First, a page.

(Prarthana Pathak, Queen’s University)
Trudeau’s infamous trip to India in February is still a popular topic of conversation and mockery to this day. Due to numerous accusations that Trudeau has been shielding Sikh separatists and providing aid to the Khalistan movement, Prime Minster of India Narendra Modi gave Trudeau the cold shoulder during his visit. PM Modi, who is known for his enthusiastic and warm receptions of visiting dignitaries, did not receive the Canadian Prime Minister at the airport in New Delhi. Modi didn’t welcome Trudeau via Twitter either. During Trudeau’s trip to Modi’s home state of Gujarat, Modi did not extend his hospitality to the Canadian leader’s family by accompanying them on a tour, as he often does in order to extend relations with many world leaders.
To make matters worse, Trudeau invited Jaspal Atwal to a dinner in Mumbai. Atwal is an ex-convict who was sentenced to 20 years in prison in Canada for the attempted murder of the Minster of Punjab, Malkiat Singh Sidhu. The attempted assassination was a violent act as part of the campaign by Sikh extremists to establish Khalistan, a Sikh country separate from India. Trudeau has stated publicly that he does not support Sikh extremists and that a senior member of his team accidentally extended the invitation to Atwal.
Despite this statement, elements of Trudeau’s pro-Khalistan actions can be seen throughout his campaign and team. During Trudeau’s previous visit, the Chief Minister of Punjab Amarinder Singh refused to meet Canada’s Sikh Defence Minister Harjit Singh Sajjan because he accused Harjit of being linked to Khalistan sympathizers.
The Khalistan movement is a Sikh separatist movement that has created a lot of controversy over the years, and the issue has erupted in Canada due to Trudeau’s alleged support. In 1984, the devastating and horrendous Sikh Genocide occurred, taking thousands upon thousands of Sikh lives. Sikh separatists-turned-extremists found refuge in the Golden Temple, a very holy and sacred place for the Sikh community. Following this, Indira Gandhi (Prime Minister at the time), ordered militant troops to kill the separatists on the grounds of the Temple if they did not evacuate. This bloodshed led to the assassination of Indira Gandhi, causing riots that took thousands more lives. Many of the separatists who were part of the movement escaped to Canada, where some continued the movement. It is, however, important to note that not all Sikhs are in favour of Khalistan due to the violent measures taken in its name.
Sikhs make up roughly 1.4 million, or 3.8% of the population in Canada, which has the second largest Sikh population after India. Following Trudeau’s controversial visit in February, Sikh pro-separatists continue to campaign to hold a referendum among Canadian Sikhs in favour of the independent Sikh nation. A spokesperson for Canadian Foreign Affairs Minister Chrystia Freeland’s office told Global News, “Canadians have the right to freedom of expression and speech. Canadians have the right to peacefully express their views.” Freeland’s office seeks to strike a balance between respecting Canadians’ right to expression and maintaining Canada’s position on the “United India” that Trudeau has claimed to support.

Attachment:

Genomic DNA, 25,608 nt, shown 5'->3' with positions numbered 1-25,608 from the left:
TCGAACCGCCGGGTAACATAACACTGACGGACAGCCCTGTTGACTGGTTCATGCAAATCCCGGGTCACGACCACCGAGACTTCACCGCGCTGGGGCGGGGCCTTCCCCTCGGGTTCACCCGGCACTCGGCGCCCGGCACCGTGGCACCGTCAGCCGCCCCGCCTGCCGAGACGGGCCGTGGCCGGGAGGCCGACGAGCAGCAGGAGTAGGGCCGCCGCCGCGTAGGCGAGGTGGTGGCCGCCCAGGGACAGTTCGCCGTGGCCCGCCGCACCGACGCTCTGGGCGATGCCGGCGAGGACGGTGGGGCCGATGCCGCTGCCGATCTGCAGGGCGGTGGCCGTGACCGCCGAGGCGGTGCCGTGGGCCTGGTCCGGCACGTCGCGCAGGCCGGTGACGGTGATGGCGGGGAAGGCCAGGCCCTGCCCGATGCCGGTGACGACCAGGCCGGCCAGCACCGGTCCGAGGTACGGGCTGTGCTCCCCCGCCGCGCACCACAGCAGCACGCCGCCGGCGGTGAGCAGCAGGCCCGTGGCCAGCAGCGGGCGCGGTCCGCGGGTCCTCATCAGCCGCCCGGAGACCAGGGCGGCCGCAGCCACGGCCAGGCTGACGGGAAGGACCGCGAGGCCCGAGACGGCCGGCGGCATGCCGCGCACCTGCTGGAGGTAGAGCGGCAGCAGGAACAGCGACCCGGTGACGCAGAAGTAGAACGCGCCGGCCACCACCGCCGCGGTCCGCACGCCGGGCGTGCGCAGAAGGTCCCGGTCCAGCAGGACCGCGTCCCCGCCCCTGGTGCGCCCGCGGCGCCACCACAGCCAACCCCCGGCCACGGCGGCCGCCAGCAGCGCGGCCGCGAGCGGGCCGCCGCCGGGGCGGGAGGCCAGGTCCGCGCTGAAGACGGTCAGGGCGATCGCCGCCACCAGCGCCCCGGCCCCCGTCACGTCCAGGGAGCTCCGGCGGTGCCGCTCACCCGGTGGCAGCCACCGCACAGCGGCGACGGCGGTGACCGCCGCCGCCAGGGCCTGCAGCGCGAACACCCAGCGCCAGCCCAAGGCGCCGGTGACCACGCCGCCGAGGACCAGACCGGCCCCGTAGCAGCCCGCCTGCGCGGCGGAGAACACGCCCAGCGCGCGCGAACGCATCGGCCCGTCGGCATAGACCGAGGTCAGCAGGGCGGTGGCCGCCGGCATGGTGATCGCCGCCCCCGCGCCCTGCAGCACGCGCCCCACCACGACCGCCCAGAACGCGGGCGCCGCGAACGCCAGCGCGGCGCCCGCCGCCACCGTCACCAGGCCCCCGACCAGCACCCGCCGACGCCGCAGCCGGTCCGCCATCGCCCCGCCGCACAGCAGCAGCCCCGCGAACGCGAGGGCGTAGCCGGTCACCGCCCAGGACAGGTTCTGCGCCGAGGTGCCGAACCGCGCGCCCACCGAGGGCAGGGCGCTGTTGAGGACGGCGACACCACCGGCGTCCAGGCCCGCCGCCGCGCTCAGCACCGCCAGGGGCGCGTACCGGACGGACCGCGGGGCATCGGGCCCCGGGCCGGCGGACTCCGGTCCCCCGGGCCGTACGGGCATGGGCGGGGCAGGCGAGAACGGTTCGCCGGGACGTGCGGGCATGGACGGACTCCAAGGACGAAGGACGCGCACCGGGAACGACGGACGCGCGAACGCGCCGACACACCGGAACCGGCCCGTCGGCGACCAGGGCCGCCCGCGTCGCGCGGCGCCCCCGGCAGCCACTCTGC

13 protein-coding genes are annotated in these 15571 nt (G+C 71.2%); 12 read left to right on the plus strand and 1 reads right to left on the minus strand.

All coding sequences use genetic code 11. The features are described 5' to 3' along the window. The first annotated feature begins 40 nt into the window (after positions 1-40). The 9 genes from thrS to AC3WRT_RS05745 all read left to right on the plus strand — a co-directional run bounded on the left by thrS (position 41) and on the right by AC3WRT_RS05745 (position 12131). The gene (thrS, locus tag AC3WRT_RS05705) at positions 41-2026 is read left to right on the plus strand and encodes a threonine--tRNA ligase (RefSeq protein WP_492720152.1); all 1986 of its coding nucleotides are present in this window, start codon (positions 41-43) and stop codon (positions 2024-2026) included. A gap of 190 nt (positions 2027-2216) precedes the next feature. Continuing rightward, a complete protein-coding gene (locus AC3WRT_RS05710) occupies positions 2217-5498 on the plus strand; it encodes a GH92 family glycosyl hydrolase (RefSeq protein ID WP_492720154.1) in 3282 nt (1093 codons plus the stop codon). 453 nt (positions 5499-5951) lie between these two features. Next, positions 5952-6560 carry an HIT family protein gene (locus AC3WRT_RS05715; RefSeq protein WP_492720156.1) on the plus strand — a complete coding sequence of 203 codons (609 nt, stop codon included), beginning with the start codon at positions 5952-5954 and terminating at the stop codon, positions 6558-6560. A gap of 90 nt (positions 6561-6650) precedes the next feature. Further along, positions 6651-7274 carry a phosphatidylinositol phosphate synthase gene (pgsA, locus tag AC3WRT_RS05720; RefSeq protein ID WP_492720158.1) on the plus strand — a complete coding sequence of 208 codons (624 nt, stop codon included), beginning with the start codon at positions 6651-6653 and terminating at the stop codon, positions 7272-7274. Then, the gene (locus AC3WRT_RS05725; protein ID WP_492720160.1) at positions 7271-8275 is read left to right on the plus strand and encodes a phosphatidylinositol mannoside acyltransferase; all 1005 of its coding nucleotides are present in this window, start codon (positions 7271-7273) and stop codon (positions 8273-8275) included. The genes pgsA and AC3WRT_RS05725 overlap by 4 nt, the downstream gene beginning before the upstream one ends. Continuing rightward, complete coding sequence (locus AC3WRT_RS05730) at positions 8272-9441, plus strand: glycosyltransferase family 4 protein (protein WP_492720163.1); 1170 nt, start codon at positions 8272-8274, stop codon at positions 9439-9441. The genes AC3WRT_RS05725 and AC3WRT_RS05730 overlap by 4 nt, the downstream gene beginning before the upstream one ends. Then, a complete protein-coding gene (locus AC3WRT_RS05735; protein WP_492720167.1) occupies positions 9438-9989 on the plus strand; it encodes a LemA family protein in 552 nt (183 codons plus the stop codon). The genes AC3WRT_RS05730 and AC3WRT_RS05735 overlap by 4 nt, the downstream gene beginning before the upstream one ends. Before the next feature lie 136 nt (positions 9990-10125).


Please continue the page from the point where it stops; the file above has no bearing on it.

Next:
Trudeau’s seemingly indirect support towards pro-separatists has caused an eruption of pro-Khalistan support in Canada. According to the National Post on Khalistan polling referendum, the Indian Ministry of External Affairs described the pro-separatist campaign as “separatist activity which impinges on India’s territorial integrity” and “seeks to propagate violence, secessionism and hatred”. PM Modi made a statement following Trudeau’s visit stating his disapproval for any dignitaries coming to India and causing further separatism—a statement most likely directed at Prime Minister Trudeau. There has been rage amongst citizens in India, and the impression of Trudeau in India is decreasing.
In an attempt to “repair the damage” caused by Trudeau in February Andrew Scheer, head of the Conservative Party, met PM Modi during his recent trip to India. Andrew Scheer was photographed with Modi wearing simple suit and tie, and seemingly impressed Modi far more than Trudeau had during his past visit. Modi met with Scheer on the Tuesday following his arrival during the weekend, a very different reception from the one he Trudeau a full six days after his arrival. Both Scheer and Modi kept things strictly professional as they spoke on matters regarding political relations and enhancing trade.
Following Trudeau’s visit Liberal vote dropped nearly 5% as voters began to doubt Trudeau’s ability to maintain his professionalism and follow through with his stated mission. Trudeau spent nearly $1.4 million on his trip, and was photographed dancing and wearing traditional Indian clothing rather than working to enhance trade relations with India. The lack of publicity during Scheer’s trip gave both Modi and Canadian voters a very different and much more positive impression. According to the National Post, Modi criticises Trudeau as being “too soft” towards Sikh separatists.
Although Trudeau has gained voters in the Sikh community, especially among the separatist population, he is projected to lose his foothold with most Indo-Canadian. Even though Trudeau’s trip was months ago, it has impacted both the Indo-Canadian and Sikh community gravely, an impact that is expected to carry through to the following election.
Vij, Shivam. “Why India is Being Really Rude to Trudeau?” Washington Post, 20 February 2018.
Ivision, John. “John Ivison: Andrew Scheer pulls off low key India trip devoid of dancing and celebrity chefs.” National Post, 9 October 2018.
Kalvapalle, Rahul. “Sikh Group Plans to hold Khalistan Referedum Polling in Canadian Cities in 2020.” Global News, 3 October 2018.